MycoTechnology, which transforms mycelia into functional ingredients like alternate protein, announced this week that it has raised a $39 million Series D round of funding. Food Navigator first reported the news and wrote that the round was co-led by Greenleaf Foods, SPC, S2G Ventures and Evolution Partners, with Tyson Ventures, Kellogg’s Eighteen94 Capital, and others participating. This brings the total amount raised by MycoTechnology to $121 million.
MycoTechnology’s mushroom fermentation platform is used to create a number of mycelia-based products. The company’s ClearTaste promises to act “as a shield for your tongue temporarily blocking bitter tastes from being perceived.” And its PureTaste is an alternative protein source derived from shiitake mushrooms.
Of note in MycoTechnology’s investor list are Tyson and Kellogg, two big names in BIG FOOD. Tyson was already an existing investor in MycoTechnology, but participation from both household names futher illustrates how alternative protein is catching on with the traditional food companies.
Mushrooms as a vehicle for alternative proteins are totally hot right now. Ecovative is using mycelium to give plant-based meats better texture. Prime Roots uses fermented myco-protein to make things like fake bacon (fakon?). And Emergy Foods is making whole cuts of “meat” out of fermented fungi.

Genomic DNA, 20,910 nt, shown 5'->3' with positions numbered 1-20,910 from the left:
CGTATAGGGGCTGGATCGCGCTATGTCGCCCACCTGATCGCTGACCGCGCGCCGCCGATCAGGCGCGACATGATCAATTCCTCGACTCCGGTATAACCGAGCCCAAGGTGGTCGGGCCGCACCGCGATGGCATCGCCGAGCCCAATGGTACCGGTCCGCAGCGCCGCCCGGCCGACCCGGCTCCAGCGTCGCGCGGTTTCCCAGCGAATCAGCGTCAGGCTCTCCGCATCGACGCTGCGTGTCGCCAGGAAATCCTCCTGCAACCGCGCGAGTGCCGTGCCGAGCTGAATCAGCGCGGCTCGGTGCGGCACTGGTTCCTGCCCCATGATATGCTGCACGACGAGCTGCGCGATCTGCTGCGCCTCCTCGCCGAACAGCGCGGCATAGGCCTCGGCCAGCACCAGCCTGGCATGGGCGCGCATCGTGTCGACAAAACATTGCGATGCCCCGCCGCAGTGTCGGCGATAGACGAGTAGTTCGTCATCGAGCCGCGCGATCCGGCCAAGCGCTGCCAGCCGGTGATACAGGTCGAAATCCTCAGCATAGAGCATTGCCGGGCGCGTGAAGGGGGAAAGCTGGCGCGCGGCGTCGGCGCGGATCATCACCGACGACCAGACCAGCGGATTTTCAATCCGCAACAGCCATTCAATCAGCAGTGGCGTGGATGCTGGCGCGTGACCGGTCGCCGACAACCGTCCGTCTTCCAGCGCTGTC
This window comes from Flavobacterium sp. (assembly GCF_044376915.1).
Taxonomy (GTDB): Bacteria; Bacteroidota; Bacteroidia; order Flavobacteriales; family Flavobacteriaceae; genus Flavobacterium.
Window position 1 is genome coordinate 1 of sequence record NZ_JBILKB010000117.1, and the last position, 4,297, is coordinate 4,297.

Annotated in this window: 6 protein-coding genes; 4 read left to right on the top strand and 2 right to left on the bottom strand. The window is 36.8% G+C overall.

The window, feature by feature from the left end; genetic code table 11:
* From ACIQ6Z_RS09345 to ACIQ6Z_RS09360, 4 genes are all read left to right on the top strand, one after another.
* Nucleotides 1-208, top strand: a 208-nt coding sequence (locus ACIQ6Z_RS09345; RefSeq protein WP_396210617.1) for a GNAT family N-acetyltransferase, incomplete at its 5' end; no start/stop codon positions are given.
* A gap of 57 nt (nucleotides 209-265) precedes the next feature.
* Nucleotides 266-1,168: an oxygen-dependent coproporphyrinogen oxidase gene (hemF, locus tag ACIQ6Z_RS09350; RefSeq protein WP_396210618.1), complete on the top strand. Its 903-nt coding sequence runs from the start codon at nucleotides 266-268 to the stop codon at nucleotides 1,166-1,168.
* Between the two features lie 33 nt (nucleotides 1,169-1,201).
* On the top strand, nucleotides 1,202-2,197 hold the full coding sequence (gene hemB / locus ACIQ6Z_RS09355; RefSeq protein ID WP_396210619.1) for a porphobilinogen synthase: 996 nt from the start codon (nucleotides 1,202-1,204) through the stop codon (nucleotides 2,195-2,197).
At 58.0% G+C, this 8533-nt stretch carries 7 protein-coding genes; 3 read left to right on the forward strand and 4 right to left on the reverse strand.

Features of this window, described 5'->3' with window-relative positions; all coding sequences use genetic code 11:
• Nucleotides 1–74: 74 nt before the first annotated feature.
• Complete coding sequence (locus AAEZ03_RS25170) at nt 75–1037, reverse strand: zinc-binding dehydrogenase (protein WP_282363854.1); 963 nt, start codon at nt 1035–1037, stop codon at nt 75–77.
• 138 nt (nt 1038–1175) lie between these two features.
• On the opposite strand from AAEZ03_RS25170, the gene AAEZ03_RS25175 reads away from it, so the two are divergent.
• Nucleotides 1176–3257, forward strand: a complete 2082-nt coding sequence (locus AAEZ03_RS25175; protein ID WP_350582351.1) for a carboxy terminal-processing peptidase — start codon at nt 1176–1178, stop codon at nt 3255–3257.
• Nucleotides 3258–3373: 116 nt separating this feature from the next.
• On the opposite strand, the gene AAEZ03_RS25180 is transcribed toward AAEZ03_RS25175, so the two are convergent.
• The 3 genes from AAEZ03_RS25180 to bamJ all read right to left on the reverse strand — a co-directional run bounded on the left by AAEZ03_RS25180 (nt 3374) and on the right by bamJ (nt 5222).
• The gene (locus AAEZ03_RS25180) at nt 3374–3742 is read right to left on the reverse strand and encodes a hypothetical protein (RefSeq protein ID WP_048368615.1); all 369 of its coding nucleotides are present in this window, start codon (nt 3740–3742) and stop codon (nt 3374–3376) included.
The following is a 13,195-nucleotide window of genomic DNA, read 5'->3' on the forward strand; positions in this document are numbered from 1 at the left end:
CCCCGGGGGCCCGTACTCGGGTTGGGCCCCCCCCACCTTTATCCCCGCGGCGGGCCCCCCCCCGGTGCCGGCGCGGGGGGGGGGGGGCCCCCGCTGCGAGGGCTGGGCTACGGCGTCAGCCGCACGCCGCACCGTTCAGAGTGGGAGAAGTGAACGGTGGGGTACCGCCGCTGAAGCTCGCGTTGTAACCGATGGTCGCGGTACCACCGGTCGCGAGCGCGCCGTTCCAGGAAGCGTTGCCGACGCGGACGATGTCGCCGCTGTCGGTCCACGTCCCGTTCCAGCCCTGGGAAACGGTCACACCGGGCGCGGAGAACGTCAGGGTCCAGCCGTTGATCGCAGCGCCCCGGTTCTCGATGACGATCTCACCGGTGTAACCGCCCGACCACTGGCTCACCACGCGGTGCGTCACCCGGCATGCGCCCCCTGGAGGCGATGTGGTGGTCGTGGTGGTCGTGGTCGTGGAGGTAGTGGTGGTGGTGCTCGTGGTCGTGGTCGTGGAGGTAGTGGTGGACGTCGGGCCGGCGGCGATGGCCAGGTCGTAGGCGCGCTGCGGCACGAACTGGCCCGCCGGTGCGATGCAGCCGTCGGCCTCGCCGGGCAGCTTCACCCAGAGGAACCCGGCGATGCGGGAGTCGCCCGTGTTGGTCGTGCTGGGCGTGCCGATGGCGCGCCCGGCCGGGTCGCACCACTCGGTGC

As we’ve written before, there are a lot of benefits to this fungi-forward approach to creating alternate proteins. In addition to its ability to recreate meat, it has the same protein profile of traditional meat. Fungi also has fiber, which animal-based meat does not have.
MycoTechnology’s funding comes at a good time as sales of plant-based products are skyrocketing (we know, mushrooms are fungi, not plants, but you get what we’re saying). Plant-based meat sales, in particular during this pandemic have surged as well.
With all this interest and the flexibility of fungi, we’ll probably be seeing more money flow into mycelia this year.
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